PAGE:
The Buffetts of India and Why Tech Is Closer to the End than the Beginning
We had a special Wharton reunion edition of “Behind the Markets” last week, touching on three different Wharton grads’ experiences. The first half of the show focused on managing money in India, while during the second half, a guest discussed his deep focus on technology companies, given his expertise in running long/short hedge fund strategies.
The team from Malabar Investments—Sumeet Nagar and Akshay Mansukhani—have been described by Wes Gray, CEO of Alpha Architect, as “the Warren Buffett of India.” This team has been investing over the last decade, during which time the Malabar strategies have tripled in value generally when the market was flat in U.S. dollar terms. Key discussion points:
• The inefficiencies and lack of general market coverage in the Indian mid- and small-cap space and how the Malabar team is investing for the long-term growth of Indian consumers
• How the top 10 names in the Malabar investment portfolio have generated over 30% weighted average annual earnings growth over the last five years
• Illustrating their thinking, the Malabar team profiled why air travel is taking off with less than 10% of the population having taken a flight and why a luggage brand is one of best ways to reflect this consumer growth theme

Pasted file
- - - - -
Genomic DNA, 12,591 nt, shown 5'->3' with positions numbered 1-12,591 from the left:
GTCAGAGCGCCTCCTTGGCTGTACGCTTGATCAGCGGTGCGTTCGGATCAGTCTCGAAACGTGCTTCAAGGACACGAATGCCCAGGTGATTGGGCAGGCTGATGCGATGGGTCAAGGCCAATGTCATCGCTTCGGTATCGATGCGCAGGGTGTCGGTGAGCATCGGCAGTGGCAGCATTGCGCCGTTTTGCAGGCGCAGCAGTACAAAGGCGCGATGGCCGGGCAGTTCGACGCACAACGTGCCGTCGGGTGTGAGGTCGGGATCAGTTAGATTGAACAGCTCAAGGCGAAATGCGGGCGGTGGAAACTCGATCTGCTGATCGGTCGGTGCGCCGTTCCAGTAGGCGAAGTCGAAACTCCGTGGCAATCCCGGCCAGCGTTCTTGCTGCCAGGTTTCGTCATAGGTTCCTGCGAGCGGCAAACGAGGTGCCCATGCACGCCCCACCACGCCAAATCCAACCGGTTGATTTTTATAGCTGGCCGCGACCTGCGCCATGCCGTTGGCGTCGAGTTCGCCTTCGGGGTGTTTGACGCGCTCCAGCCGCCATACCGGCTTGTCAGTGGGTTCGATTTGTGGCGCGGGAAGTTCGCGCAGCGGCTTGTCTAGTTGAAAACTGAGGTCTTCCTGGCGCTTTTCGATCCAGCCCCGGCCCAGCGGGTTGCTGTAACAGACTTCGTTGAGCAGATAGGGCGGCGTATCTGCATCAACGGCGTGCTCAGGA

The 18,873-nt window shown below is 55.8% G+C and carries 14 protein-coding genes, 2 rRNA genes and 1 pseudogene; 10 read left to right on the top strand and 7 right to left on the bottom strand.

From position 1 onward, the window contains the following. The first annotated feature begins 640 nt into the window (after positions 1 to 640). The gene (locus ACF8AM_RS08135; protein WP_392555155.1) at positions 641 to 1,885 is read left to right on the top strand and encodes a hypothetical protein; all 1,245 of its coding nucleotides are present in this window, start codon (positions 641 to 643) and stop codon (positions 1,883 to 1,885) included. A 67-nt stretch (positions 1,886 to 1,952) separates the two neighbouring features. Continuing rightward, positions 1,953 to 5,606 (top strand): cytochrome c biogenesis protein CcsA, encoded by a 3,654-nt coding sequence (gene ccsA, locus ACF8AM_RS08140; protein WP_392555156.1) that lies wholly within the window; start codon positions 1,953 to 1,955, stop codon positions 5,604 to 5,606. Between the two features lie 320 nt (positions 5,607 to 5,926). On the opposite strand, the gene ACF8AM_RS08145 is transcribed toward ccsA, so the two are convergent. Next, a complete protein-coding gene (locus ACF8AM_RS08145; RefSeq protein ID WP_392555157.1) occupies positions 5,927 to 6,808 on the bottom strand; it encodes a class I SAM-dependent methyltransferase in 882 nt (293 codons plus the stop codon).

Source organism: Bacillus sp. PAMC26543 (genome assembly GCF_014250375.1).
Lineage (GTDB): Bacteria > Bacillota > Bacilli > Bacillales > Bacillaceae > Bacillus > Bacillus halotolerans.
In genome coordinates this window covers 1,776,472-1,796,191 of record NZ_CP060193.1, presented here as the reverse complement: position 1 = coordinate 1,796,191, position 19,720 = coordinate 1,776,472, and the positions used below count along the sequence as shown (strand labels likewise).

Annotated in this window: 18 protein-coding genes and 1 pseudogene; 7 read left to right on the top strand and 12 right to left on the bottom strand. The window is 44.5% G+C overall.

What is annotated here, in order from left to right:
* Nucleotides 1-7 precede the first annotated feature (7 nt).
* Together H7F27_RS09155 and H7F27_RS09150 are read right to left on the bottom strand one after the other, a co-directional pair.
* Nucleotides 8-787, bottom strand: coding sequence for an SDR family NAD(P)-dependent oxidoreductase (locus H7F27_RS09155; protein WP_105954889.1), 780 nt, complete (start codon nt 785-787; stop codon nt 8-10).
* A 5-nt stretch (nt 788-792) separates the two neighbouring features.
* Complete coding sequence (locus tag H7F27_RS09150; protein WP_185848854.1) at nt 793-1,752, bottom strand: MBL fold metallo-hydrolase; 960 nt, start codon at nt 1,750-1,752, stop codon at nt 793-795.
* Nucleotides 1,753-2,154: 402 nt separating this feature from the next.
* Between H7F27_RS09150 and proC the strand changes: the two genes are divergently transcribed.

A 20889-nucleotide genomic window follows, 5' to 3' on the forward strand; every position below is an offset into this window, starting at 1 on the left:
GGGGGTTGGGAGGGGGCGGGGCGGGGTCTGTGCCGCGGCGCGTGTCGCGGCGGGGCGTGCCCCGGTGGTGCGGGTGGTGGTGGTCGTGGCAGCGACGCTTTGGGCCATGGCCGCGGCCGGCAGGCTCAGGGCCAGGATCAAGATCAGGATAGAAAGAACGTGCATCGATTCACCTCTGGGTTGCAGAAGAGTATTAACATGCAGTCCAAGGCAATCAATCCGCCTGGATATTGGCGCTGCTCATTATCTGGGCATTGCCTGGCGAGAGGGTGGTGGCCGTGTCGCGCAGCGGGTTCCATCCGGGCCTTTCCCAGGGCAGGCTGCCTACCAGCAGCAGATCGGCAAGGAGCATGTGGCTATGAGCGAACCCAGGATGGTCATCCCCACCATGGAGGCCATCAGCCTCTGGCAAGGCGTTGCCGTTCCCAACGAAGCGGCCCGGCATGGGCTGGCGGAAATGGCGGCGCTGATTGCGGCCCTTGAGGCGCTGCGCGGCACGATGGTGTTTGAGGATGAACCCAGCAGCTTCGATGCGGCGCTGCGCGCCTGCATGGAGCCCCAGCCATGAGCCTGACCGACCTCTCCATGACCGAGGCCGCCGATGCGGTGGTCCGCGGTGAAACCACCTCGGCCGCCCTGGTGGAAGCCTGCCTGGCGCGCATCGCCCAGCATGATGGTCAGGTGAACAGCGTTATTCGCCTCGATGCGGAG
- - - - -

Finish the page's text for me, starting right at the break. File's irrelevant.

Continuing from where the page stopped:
• Nagar talked about the entrepreneurial bug and how, for the opportunity to start a company, entrepreneurs are often giving up salaries that could earn them 10 times as much but that they should follow their passions and look past that short-term sacrifice. “Just do it,” is his advice for those with deep passion.
Christopher Swann, founder of Cygnus Capital Real Estate Advisors, started his career at McKinsey before starting his own software companies. He also worked for a technology hedge fund before getting to Steven Cohen’s hedge fund, SAC Capital. We discussed:
• Why Swann thinks we are closer to the end than the beginning for the market’s focus on the tech sector
• How Swann applies a quantitative model to find situations that are many standard deviations from the norm before they dig into fundamental analysis
• Why Swann believes the tech sector is a great place to look for shorts
• A “euphoria” reset model and how to look for opportunities when high-multiple companies start to turn around—featuring some interesting quantitative stats in terms of stocks that could make great short candidates
It was an interesting conversation, and I encourage you to listen to the full podcast here.
Jeremy Schwartz has served as our Global Chief Investment Officer since November 2021 and leads WisdomTree’s investment strategy team in the construction of WisdomTree’s equity Indexes, quantitative active strategies and multi-asset Model Portfolios. Jeremy joined WisdomTree in May 2005 as a Senior Analyst, adding Deputy Director of Research to his responsibilities in February 2007. He served as Director of Research from October 2008 to October 2018 and as Global Head of Research from November 2018 to November 2021. Before joining WisdomTree, he was a head research assistant for Professor Jeremy Siegel and, in 2022, became his co-author on the sixth edition of the book Stocks for the Long Run. Jeremy is also co-author of the Financial Analysts Journal paper “What Happened to the Original Stocks in the S&P 500?” He received his B.S. in economics from The Wharton School of the University of Pennsylvania and hosts the Wharton Business Radio program Behind the Markets on SiriusXM 132. Jeremy is a member of the CFA Society of Philadelphia.